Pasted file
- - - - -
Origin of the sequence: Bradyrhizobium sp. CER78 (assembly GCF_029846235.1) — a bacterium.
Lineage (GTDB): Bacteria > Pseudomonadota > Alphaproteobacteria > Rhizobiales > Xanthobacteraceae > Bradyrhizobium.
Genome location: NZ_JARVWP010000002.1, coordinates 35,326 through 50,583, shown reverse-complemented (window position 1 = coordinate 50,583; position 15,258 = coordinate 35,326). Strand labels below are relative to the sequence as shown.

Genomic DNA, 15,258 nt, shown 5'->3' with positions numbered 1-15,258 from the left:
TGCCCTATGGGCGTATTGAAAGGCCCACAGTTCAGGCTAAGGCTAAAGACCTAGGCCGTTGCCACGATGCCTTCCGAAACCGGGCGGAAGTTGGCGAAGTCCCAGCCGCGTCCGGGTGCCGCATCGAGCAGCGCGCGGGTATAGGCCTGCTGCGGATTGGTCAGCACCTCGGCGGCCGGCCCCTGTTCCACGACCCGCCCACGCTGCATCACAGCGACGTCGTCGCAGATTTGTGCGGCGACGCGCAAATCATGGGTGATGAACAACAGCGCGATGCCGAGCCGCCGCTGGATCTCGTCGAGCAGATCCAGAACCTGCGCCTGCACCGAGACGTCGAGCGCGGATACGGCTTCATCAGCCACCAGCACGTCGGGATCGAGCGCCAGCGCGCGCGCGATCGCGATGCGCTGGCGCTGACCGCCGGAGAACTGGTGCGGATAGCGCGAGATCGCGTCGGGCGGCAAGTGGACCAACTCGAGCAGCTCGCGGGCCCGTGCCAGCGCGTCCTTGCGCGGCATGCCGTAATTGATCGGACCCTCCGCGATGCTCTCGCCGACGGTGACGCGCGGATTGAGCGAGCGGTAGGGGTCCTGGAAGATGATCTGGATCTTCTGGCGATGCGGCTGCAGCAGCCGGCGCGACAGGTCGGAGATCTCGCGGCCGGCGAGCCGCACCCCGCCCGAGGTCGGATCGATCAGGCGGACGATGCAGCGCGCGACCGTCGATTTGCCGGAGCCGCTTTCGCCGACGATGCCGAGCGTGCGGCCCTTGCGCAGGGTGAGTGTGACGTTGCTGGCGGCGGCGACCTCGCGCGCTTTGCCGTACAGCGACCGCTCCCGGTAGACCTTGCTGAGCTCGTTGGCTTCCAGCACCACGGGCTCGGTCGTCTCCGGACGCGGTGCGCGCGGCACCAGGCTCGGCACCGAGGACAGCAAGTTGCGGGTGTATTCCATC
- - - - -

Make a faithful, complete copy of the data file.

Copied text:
Origin of the sequence: Bradyrhizobium sp. CER78 (assembly GCF_029846235.1) — a bacterium.
Lineage (GTDB): Bacteria > Pseudomonadota > Alphaproteobacteria > Rhizobiales > Xanthobacteraceae > Bradyrhizobium.
Genome location: NZ_JARVWP010000002.1, coordinates 35,326 through 50,583, shown reverse-complemented (window position 1 = coordinate 50,583; position 15,258 = coordinate 35,326). Strand labels below are relative to the sequence as shown.

Genomic DNA, 15,258 nt, shown 5'->3' with positions numbered 1-15,258 from the left:
TGCCCTATGGGCGTATTGAAAGGCCCACAGTTCAGGCTAAGGCTAAAGACCTAGGCCGTTGCCACGATGCCTTCCGAAACCGGGCGGAAGTTGGCGAAGTCCCAGCCGCGTCCGGGTGCCGCATCGAGCAGCGCGCGGGTATAGGCCTGCTGCGGATTGGTCAGCACCTCGGCGGCCGGCCCCTGTTCCACGACCCGCCCACGCTGCATCACAGCGACGTCGTCGCAGATTTGTGCGGCGACGCGCAAATCATGGGTGATGAACAACAGCGCGATGCCGAGCCGCCGCTGGATCTCGTCGAGCAGATCCAGAACCTGCGCCTGCACCGAGACGTCGAGCGCGGATACGGCTTCATCAGCCACCAGCACGTCGGGATCGAGCGCCAGCGCGCGCGCGATCGCGATGCGCTGGCGCTGACCGCCGGAGAACTGGTGCGGATAGCGCGAGATCGCGTCGGGCGGCAAGTGGACCAACTCGAGCAGCTCGCGGGCCCGTGCCAGCGCGTCCTTGCGCGGCATGCCGTAATTGATCGGACCCTCCGCGATGCTCTCGCCGACGGTGACGCGCGGATTGAGCGAGCGGTAGGGGTCCTGGAAGATGATCTGGATCTTCTGGCGATGCGGCTGCAGCAGCCGGCGCGACAGGTCGGAGATCTCGCGGCCGGCGAGCCGCACCCCGCCCGAGGTCGGATCGATCAGGCGGACGATGCAGCGCGCGACCGTCGATTTGCCGGAGCCGCTTTCGCCGACGATGCCGAGCGTGCGGCCCTTGCGCAGGGTGAGTGTGACGTTGCTGGCGGCGGCGACCTCGCGCGCTTTGCCGTACAGCGACCGCTCCCGGTAGACCTTGCTGAGCTCGTTGGCTTCCAGCACCACGGGCTCGGTCGTCTCCGGACGCGGTGCGCGCGGCACCAGGCTCGGCACCGAGGACAGCAAGTTGCGGGTGTATTCCATC